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Friday Summary: July 1, 2010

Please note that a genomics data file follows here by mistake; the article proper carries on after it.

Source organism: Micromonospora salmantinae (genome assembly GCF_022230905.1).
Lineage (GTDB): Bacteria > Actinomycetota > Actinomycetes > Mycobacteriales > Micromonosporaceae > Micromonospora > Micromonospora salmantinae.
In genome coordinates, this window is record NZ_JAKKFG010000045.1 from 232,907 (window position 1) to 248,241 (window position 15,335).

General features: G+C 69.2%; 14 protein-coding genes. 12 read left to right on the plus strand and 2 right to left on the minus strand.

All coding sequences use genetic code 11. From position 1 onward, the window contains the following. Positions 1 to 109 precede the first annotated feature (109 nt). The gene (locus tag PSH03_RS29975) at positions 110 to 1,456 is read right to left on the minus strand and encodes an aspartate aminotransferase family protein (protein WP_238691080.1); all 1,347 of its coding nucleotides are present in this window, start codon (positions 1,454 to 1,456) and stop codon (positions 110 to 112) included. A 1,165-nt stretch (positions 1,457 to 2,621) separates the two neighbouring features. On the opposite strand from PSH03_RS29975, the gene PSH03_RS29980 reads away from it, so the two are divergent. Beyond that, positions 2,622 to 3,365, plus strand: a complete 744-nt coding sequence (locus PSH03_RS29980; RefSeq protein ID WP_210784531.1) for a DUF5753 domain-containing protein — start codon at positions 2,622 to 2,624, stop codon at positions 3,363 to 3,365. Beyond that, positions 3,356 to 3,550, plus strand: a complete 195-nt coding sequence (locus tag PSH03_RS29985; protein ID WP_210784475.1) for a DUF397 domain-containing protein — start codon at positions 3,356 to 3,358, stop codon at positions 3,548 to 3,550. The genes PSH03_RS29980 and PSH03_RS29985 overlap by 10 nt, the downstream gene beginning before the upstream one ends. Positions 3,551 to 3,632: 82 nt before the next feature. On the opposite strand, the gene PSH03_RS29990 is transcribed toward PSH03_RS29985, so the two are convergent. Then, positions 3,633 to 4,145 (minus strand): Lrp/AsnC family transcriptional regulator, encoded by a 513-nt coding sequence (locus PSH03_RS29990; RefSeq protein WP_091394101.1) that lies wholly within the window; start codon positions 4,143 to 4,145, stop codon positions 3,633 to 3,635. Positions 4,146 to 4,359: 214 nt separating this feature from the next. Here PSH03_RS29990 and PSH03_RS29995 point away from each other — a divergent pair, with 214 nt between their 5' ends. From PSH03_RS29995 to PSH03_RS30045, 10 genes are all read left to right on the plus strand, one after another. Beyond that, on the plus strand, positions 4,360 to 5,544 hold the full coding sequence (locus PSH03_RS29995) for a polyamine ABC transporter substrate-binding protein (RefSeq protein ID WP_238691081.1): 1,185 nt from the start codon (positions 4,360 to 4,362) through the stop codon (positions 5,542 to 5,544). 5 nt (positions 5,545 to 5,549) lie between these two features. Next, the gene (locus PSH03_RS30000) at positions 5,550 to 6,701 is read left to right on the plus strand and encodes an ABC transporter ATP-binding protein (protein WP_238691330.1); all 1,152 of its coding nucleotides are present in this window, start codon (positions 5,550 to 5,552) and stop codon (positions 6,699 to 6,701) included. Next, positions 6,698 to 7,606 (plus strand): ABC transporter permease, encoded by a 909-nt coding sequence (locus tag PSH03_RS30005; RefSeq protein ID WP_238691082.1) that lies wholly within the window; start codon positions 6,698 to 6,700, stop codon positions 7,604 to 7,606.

Earlier this week I was at the gym. I’d just finished a pretty tough workout and dropped down to the cafe area to grab one of those adult candy bars that tastes like cardboard and claims to give you muscles, longer life, and sexual prowess while climbing mountains. At least, that’s what I think they claim based on the pictures on the box. (And as a former mountain rescue professional, the technical logistics of the last claim aren’t worth the effort and potential injuries to sensitive bits). Anyway, there was this woman in front of me, and her ordering process went like this: Ask for item. Ask for about 5-6 different options on said menu item, essentially replacing all ingredients. Look surprised when a number following a dollar sign appears on the little screen facing her on the cash register. Reach down to gym bag. Remove purse. Reach into purse. Remove wallet. Begin scrounging through change. See salad in cooler out of corner of eye. Say, “Oh! I didn’t see that!” Walk to cooler, leaving all stuff in front of register, with transaction in the middle. Fail to see or care about line behind her. At this point, as she was rummaging through the pre-made salads, the guy behind the register looked at me, I looked at him, and we both subconsciously communicated our resignation as to the idiocy of the display in front of us. He moved over and unlocked the next register so I could buy my mountain-prowess-recovery bar, at which point the woman returned to the register and looked surprised that he was helping other (more decisive and prepared) customers. One of my biggest pet peeves is people who lack awareness of the world around them. Which is most people, and probably explains my limited social life. But they probably hate judgmental sanctimonious jerks like me, so it all works out. Just think about how many fewer security (and other) problems we’d have in the world if people would just swivel their damn heads and consider other people before making a turn? John Lennon should write a song about that or something. On to the Summary: Webcasts, Podcasts, Outside Writing, and Conferences Mike and Adrian on Open Network Podcast. Talking Open Source software vulnerabilities. Rich, Martin and Zach on the Network Security Podcast. Rich quoted on DLP in eWeek. Favorite Securosis Posts Adrian Lane: IBM gets a BigFix for Tivoli Endpoint Management. Congratulations to the BigFix team! Mike Rothman: IBM gets a BigFix. Normally I don’t toot my own horn, but this was a good deal of analysis. Fairly balanced and sufficiently snarky… David Mortman: Understanding and Selecting a Tokenization Solution: Introduction. Rich: Ditto. Other Securosis Posts Understanding and Selecting SIEM/LM: Integration. Know Your Adversary. Tokenization: the Business Justification. Understanding and Selecting SIEM/LM: Advanced Features. Incite 6/30/2010: Embrace Individuality. Understanding and Selecting SIEM/LM: Data Management. DB Quant: Manage Metrics, Part 3, Change Management. Favorite Outside Posts Adrian Lane: Full Disclosure: Our Turn Not only does this show just how easily this can happen – to anyone – but it underscores the difficulty for sites built from dozens of components from different vendors. The “weakest link in the chain” rule applies. David Mortman: Same for me – Full Disclosure, Our Turn. Rich: A great TED talk on self deception. I really love better understanding our own biases. Project Quant Posts DB Quant: Protect Metrics, Part 2, Patch Management. DB Quant: Manage Metrics, Part 1, Configuration Management. DB Quant: Protection Metrics, Part 4, Web Application Firewalls. Research Reports and Presentations White Paper: Endpoint Security Fundamentals. Understanding and Selecting a Database Encryption or Tokenization Solution. Low Hanging Fruit: Quick Wins with Data Loss Prevention. Top News and Posts Rich and Adrian in Essentials Guide to Data Protection. Justices Uphold Sarbanes-Oxley Act. Laughably, some parties complained SOX is not being followed by foreign companies! Heck, US comapnies don’t follow SOX! Off balance-sheet assets? Synthetic CDO’s? Please, stop pretending. Alleged Russian agents used high-tech tricks. Review of how the alleged Russian spies allegedly moved data. Interesting mix of old techniques and new technologies. But as any information can be digitized, the risk of being caught is far less, and prosecution much more difficult, if spy and spy-handler are never in the same spot together. Twitter mandated to establish information security program. Destimation Hotels breached. FBI fails to crack TrueCrypt. Top applications fail to leverage Windows security protections. This is a huge deal – if the apps don’t opt into anti-exploitation, they are essentially a dagger straight to the heart of the OS if an attacker finds a vuln. Blog Comment of the Week Remember, for every comment selected, Securosis makes a $25 donation to Hackers for Charity. This week’s best comment goes to Michael O’Keefe, in response to The Open Source Database Security Project. Adrian – thanks for the reply. Maybe risk assessment wasn’t the right word – I was thinking of some sort of market analysis to determine which open source databases to focus on. I was using selection criteria like “total number of installations” and “total size in bytes”, etc, but user groups is indeed a good criterion to use, since you are targeting an audience of actual ordinary users, not mega companies like facebook and twitter that should be managing the security themselves. Maybe these types of distributed databases (bigtable, Cassandra) should be the focus of separate project? A quick search of Securosis shows one mention of bigtable, so while I don’t want to expand the scope of the current project, these “storage systems” do offer some interesting security problems. For example here Peter Fleischer from Google discusses the difficulty in complying with the EU Data Protection Directive: Share: